Obama correctly pointed out that the destruction of Iraq has generated more terrorism and more fear and anger towards the US around the world, and that we squandered the good will of the international community that was present at the time of 9/11. Furthermore, Obama has made it clear that he would talk to people like Chavez and Castro and push diplomatic efforts with other perceived enemies of the United States, whereas Clinton has replicated the irrational Bush policy of demanding results first before talking to people. It was once assumed that you talk with people hoping to alter their behavior, whereas now it is assumed that you threaten people with military violence to alter their behavior. So in this regard, Clinton and the Republicans are not much different than the so called “terrorists.”

My guess is that Obama will end up the Democratic nominee. It won’t be a difficult choice for me if it is Obama vs. Mc Cain. Mc Cain is a candidate who has never seen a war he didn’t want to expand. There is no doubt that a McCain Presidency will be more hawkish and more militaristic, although Obama leaves a lot to be desired with his stand on Afghanistan and Pakistan, where he argues that the US should build up its military forces in Afghanistan and possibly launch attacks into Pakistan at suspected Al Qaeda areas without prior approval of the Pakistani government. Here Obama and Clinton are not much different than Bush. The notion that additional bombing (this is what happens when we launch “air strikes”) campaigns in Afghanistan and Pakistan will increase American security is simply ludicrous.

Neither the Democrats or the Republicans display any critical or historical intelligence whatsoever on the Israeli -Palestinian conflict. Both Obama and Clinton were disappointing when they stumbled over themselves in the recent Michigan debate claiming the sacrosanct nature of the “special relationship” with Israel. This special relationship has endlessly rewarded Israel’s ethnic cleansing and expanding settlement of Palestinian lands backed by American weapons and financial support. This uncritical support is what has allowed Israel to act with impunity for years in the Middle East launching numerous invasions of Lebanon and aggressive assaults on the Palestinians. Just look at the kill ratios in this conflict and you can see what is actually going on..Obama and Clinton essentially sanctioned the anticipated Israel military invasion of the Gaza prison they have created. Democrats and the American people better wake up regarding their unquestioning support for Israel’s militaristic expansionist policies, a support that has guaranteed 30 billion dollars of American taxpayer money over the next ten years.

Ralph Nader has entered the Presidential contest at the last minute creating a lot of blustery anger from Democrats who incorrectly blame him on what was clearly a stolen election in 2000. Once again pop psychologists everywhere are claiming Nader is just an “egomaniac,” that he just wants to be in the spotlight. This notion that it is just ego ignores Nader’s history as a public intellectual and gadfly, and is a convenient way of discrediting him and unfortunately the legitimate issues he has raised. Yes, Nader has a strong ego, but I don’t believe that explains why he is running. Also, are we to believe that Hillary Clinton or Barack Obama are less egotistical, that they have weak egos?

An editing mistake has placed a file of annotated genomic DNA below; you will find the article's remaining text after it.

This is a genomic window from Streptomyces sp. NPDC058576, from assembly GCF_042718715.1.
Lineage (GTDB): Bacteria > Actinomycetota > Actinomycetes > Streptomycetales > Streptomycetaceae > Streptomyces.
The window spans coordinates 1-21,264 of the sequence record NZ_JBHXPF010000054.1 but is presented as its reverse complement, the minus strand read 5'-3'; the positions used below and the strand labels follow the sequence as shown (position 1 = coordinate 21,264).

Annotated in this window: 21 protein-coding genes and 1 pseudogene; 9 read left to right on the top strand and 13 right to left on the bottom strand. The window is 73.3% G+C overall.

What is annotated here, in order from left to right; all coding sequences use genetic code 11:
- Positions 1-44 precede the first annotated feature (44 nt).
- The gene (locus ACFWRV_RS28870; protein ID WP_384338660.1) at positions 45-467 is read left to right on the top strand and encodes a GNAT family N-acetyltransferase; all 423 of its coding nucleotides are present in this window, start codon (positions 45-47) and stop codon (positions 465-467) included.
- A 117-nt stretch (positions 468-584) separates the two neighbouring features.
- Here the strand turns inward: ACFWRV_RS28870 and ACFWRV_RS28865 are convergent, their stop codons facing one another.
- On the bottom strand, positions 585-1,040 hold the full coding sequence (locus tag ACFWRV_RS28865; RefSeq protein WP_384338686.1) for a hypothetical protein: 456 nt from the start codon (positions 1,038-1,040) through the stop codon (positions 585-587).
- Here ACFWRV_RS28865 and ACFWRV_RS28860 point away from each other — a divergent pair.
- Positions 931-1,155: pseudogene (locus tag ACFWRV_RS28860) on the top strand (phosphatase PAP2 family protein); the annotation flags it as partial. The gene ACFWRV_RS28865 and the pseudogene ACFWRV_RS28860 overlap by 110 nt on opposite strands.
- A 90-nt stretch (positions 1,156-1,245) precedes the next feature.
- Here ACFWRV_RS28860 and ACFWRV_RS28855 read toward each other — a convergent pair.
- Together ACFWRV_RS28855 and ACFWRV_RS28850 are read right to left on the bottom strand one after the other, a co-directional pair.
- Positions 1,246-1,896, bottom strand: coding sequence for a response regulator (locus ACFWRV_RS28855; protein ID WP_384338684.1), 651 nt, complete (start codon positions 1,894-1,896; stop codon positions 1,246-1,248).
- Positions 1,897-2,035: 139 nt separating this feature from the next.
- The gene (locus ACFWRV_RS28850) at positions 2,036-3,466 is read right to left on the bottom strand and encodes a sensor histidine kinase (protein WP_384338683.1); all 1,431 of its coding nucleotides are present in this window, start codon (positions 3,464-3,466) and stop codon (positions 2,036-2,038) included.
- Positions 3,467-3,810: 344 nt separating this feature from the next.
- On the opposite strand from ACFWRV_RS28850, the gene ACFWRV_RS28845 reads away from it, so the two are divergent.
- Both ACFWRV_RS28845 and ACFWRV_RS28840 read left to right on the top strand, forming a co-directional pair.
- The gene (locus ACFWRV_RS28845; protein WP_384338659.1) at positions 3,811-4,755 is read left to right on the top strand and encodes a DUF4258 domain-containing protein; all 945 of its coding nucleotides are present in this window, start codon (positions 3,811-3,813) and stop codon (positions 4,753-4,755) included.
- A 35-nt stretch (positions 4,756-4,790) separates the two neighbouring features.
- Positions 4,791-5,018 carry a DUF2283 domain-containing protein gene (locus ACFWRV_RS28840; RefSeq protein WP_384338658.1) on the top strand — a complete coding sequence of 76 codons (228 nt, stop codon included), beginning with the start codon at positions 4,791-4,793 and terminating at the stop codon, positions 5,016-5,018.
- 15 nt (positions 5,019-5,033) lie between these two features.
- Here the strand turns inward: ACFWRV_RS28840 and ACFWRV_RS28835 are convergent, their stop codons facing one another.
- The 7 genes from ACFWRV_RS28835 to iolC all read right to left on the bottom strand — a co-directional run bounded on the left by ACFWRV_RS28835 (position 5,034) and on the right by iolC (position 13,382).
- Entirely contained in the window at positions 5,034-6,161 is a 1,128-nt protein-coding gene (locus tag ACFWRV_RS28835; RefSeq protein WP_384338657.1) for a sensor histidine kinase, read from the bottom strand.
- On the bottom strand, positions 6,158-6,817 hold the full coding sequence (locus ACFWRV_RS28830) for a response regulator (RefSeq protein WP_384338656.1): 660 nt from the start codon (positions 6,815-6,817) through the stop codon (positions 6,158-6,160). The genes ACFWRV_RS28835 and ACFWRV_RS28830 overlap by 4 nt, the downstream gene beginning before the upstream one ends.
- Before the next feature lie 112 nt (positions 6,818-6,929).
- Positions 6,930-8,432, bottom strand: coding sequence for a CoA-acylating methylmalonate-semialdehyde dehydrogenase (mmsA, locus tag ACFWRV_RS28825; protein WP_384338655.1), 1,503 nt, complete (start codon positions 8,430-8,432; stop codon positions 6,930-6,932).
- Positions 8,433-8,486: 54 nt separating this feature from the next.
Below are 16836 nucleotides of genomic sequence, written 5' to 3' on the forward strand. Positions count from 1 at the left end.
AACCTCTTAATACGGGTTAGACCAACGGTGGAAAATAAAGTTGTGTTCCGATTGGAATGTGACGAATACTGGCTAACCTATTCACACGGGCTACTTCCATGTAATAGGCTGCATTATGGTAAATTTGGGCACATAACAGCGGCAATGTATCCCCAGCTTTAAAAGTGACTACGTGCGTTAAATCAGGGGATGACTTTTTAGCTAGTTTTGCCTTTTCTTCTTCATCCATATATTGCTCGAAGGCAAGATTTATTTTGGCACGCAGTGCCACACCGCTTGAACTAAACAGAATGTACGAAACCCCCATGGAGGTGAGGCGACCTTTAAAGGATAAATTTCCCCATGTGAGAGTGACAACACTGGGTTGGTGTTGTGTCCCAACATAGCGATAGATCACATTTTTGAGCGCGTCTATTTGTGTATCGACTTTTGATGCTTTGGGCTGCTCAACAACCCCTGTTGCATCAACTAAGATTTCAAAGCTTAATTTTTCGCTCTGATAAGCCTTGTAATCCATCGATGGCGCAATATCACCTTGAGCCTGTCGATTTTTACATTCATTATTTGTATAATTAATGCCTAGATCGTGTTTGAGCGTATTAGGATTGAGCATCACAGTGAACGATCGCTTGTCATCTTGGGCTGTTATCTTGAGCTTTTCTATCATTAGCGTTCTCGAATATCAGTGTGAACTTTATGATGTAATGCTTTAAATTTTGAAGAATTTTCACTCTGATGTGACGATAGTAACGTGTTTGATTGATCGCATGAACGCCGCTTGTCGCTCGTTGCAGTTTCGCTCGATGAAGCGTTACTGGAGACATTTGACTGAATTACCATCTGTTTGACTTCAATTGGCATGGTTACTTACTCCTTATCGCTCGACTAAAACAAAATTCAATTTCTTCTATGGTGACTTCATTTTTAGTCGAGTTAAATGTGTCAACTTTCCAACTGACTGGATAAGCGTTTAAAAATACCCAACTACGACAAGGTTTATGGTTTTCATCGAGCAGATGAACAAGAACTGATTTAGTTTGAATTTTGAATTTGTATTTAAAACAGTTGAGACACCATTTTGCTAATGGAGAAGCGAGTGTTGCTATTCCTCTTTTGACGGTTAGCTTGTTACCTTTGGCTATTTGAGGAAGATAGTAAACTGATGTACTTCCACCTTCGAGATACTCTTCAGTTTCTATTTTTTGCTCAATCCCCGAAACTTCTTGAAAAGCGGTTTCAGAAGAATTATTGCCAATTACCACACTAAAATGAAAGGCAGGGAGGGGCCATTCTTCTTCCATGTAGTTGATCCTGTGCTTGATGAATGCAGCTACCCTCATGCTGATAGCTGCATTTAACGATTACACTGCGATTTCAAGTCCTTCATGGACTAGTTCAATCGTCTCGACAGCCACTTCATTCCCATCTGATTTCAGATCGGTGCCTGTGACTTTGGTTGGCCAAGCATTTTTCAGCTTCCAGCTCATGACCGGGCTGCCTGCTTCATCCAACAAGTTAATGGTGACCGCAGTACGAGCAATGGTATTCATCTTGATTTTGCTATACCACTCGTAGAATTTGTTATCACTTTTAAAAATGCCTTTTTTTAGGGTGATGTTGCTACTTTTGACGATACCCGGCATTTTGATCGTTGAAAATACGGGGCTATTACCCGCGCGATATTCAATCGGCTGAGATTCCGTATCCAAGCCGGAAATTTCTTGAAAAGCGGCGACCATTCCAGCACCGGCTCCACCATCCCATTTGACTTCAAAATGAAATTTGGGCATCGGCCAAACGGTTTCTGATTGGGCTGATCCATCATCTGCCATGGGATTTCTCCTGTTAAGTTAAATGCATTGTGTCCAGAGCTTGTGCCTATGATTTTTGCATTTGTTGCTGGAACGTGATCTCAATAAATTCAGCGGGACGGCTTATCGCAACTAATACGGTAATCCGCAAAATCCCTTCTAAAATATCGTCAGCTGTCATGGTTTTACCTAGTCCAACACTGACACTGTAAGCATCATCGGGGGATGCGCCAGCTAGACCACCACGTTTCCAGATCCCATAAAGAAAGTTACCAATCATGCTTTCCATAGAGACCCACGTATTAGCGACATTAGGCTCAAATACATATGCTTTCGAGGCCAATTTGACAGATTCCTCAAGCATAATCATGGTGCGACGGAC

In an interview on CNN, Nader made it clear that he wanted to broaden the debate and press the substantive issues of corporate control of America, the failure of US Middle East policy, particularly with regards to the Israeli-Palestinian conflict, and address serious environmental problems plaguing America. He added that nothing should stop the Democrats from winning by a landslide, suggesting that if they fail they should hang it up. Nader just picked 42 year old Matt Gonzalez of San Francisco as his running mate. The San Francisco Chronicle red-baited Gonzales in an editorial claiming that Nader “picked a brooding far left running mate who couldn’t get elected mayor of San Francisco.” Yet, Matt Gonzales scared the Democratic Party establishment in the Bay Area by winning 47% of the vote in the 2003 mayor’s race against Gavin Newsome.

In reality, Nader should not be seen as a threat to the Democratic Party since he has little organization behind him and has entered the race at a very late stage. So I will accept him at face value that he is hoping to widen the debate via media coverage. I am not very hopeful that he will succeed since he will most likely be stifled and silenced by the Democrats and the mainstream media. In fact, I would question whether we are a true democracy if third party candidates are to be forever labeled “spoilers” of the two party monopoly of political power in America. We have already see where that has gotten us - a highly militarized and corporatized fortress America bent on world domination at the expense of the long run interests and safety of the American people.

In spite of my above criticisms of the Democrats, I am sticking with my recommendation that progressives go with Obama as the best real hope for reformist change in America. He has stimulated hope for change in Americans with grass roots organizational connections to the labor movement, environmental organizations, and what is left of the Civil Rights movement. And hope is something we have been sorely lacking in America for years. We can only speculate on whether his constituencies will hold him to his promises.

Let’s hope that they are not false hopes.